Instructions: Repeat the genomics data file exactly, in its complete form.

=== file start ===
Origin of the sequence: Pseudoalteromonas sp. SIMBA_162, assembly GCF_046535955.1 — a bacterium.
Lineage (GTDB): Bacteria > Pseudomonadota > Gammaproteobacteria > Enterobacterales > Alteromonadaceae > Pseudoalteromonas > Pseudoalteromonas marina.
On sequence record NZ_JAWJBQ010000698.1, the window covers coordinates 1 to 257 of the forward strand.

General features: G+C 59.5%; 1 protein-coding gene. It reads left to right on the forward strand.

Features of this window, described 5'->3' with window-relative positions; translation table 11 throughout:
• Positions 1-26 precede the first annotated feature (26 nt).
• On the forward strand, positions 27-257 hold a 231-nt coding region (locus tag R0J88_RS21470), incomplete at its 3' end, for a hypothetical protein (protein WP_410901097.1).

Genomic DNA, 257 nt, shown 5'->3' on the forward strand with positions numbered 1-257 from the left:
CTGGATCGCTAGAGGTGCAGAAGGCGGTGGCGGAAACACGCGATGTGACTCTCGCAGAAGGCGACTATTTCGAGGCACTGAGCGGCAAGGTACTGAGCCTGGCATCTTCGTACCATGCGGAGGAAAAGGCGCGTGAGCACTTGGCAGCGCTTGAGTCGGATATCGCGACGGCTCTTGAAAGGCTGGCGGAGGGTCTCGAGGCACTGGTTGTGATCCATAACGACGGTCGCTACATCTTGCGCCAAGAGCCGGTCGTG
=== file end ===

Origin of the sequence: Pseudoalteromonas sp. SIMBA_162, assembly GCF_046535955.1 — a bacterium.
Lineage (GTDB): Bacteria > Pseudomonadota > Gammaproteobacteria > Enterobacterales > Alteromonadaceae > Pseudoalteromonas > Pseudoalteromonas marina.
On sequence record NZ_JAWJBQ010000698.1, the window covers coordinates 1 to 257 of the forward strand.

General features: G+C 59.5%; 1 protein-coding gene. It reads left to right on the forward strand.

Features of this window, described 5'->3' with window-relative positions; translation table 11 throughout:
• Positions 1-26 precede the first annotated feature (26 nt).
• On the forward strand, positions 27-257 hold a 231-nt coding region (locus tag R0J88_RS21470), incomplete at its 3' end, for a hypothetical protein (protein WP_410901097.1).

Genomic DNA, 257 nt, shown 5'->3' on the forward strand with positions numbered 1-257 from the left:
CTGGATCGCTAGAGGTGCAGAAGGCGGTGGCGGAAACACGCGATGTGACTCTCGCAGAAGGCGACTATTTCGAGGCACTGAGCGGCAAGGTACTGAGCCTGGCATCTTCGTACCATGCGGAGGAAAAGGCGCGTGAGCACTTGGCAGCGCTTGAGTCGGATATCGCGACGGCTCTTGAAAGGCTGGCGGAGGGTCTCGAGGCACTGGTTGTGATCCATAACGACGGTCGCTACATCTTGCGCCAAGAGCCGGTCGTG